This is the forecast for three locations for the northern range of the park. I will not be covering the weather for the remainder of the park until the road are open. While the forecasts don’t specifically cover the entire region, they should give a great idea of what to expect all around the region. Always error on the side of caution and be aware that weather can and does change fast in the park, so always be prepared for anything.


This last week was quite the wildlife watching extravaganza for park visitors, with all sorts of awesome things being seen. The highlight for most was watching an elk get taken down by wolves, right next to the road. Caught on video, this incredible sight is extremely rare to witness from a distance, much less up close. Last weekend, an injured boreal owl was spotted near the Tower Ranger Station, sitting still for hours as photographers crowded for a shot. Eventually, rangers came and captured the bird, sending it to a raptor rehabilitation center. Its status is currently unknown. 

This coming week, I don’t expect wildlife watching to drop off much. With a fresh wolf kill near the road (the rangers removed the carcass from near the pavement for animal safety) the chances of the wolves of the area staying near and getting another kill are elevated. As always, your best bet for seeing a wolf is to look for the cars with huge antennas parked at overlooks, as well as crowds of people with spotting scopes and huge lenses. More than likely, they are looking for or at wolves. Elsewhere, the moose are still hanging out near Pebble Creek, while herds of bison and elk are spread all around the northern range. Bald eagles are commonly seen near the rivers, while bighorn sheep will be near the cliffs north of Mammoth, the hillside near the hitching post stop east of the Lamar River Confluence, and out near Yellowstone Hot Springs north of the park. Coyotes can be seen sitting on ridges, or wandering the prairies, looking for food and a mate. Finally, a herd of pronghorn have been frequenting the area near the entrance station in Gardiner. 

Want the best tips and locations for wildlife sightings on your Yellowstone trip? I wrote a book for that very purpose! Pick up your digital ebook or paperback copy now!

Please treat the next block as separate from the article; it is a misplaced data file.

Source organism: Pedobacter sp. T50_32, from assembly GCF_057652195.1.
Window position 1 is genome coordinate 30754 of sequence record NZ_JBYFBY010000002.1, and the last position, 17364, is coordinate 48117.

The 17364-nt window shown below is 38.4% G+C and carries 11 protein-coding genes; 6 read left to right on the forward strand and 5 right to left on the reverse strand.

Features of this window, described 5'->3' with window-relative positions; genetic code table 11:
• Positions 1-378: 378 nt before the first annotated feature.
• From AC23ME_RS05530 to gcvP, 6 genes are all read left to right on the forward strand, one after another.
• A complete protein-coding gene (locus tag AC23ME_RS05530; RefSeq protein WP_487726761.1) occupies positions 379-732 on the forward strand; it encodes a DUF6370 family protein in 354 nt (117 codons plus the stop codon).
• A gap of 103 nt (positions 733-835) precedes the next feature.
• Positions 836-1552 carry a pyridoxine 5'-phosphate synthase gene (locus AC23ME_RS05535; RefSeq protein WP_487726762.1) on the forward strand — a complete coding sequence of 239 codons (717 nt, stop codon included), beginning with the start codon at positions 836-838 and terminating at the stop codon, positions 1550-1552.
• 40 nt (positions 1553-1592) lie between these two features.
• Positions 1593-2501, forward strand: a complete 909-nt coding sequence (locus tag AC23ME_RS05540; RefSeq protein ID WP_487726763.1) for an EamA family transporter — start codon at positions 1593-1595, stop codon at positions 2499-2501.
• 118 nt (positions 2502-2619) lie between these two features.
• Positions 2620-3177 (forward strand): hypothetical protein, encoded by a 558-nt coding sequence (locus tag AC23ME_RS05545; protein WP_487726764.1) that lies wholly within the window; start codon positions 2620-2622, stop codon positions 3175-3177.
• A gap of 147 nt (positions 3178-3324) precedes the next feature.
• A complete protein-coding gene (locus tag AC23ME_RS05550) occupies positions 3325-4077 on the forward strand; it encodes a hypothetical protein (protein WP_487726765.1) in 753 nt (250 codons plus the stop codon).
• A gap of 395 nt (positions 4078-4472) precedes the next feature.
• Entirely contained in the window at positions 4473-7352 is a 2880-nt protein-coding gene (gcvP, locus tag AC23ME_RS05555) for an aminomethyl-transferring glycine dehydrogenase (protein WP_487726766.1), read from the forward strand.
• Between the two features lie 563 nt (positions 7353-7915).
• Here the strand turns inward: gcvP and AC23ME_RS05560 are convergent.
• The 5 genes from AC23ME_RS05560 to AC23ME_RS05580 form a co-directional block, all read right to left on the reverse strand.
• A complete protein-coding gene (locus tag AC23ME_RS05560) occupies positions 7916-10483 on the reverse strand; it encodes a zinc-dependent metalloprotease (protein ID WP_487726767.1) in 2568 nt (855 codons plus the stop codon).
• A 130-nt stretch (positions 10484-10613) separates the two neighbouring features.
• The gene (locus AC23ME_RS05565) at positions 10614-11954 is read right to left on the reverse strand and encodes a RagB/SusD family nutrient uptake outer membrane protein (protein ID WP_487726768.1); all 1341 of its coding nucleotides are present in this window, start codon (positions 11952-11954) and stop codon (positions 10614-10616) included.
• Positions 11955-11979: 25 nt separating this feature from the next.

As of Friday the 21st, the roads look like they should be great nearly all week. Expect potential drifts even day, and be aware of the incoming snow on Monday. This could impact travel on Sunday night, Monday and Tuesday morning. Other than that, there will be icy spots on shaded corners, built up snow in some areas and then bare pavement in other spots. Overall, this is a good week for the roads and drivers. That being said, pay attention to the shoulders while driving, as they do not exist, leading to many cars driving off the road in good conditions. Go sloe, be safe and keep your eyes on the road. 

For up-to-date information consult the map above, call (307) 344-2117 for recorded information, or sign up to receive Yellowstone road alerts on your mobile phone by texting “82190” to 888-777 (an automatic text reply will confirm receipt and provide instructions). Anticipate possible road closures due to inclement weather and dangerous driving conditions.

Planning on camping in the park this week? 

I sound like a broken record here, but I want to be consistent in case this is your first time reading this report. The only front country campground currently open in the park is Mammoth and it is pretty much empty every night. This weekend and coming week will be no different. You probably won’t have any neighbors and may share the entire campground with a handful of people. If you love winter camping, I highly suggest doing this once. You can check the status of campgrounds in the park online here.


Frozen Waterfalls

With winter in full force, visitors to the park shouldn’t hide from the cold. Instead, they should embrace it by gazing upon the frozen features of the Northern Range. One of the more unique things to do in the frigid days is to take in views of the frozen waterfalls of the region. Often deep blue in color, these frozen waterfalls are not only picturesque themselves, but also showcase the incredible scenery of the park. I could probably write a book on this, but instead, I’ll share a few favorites to wander and enjoy.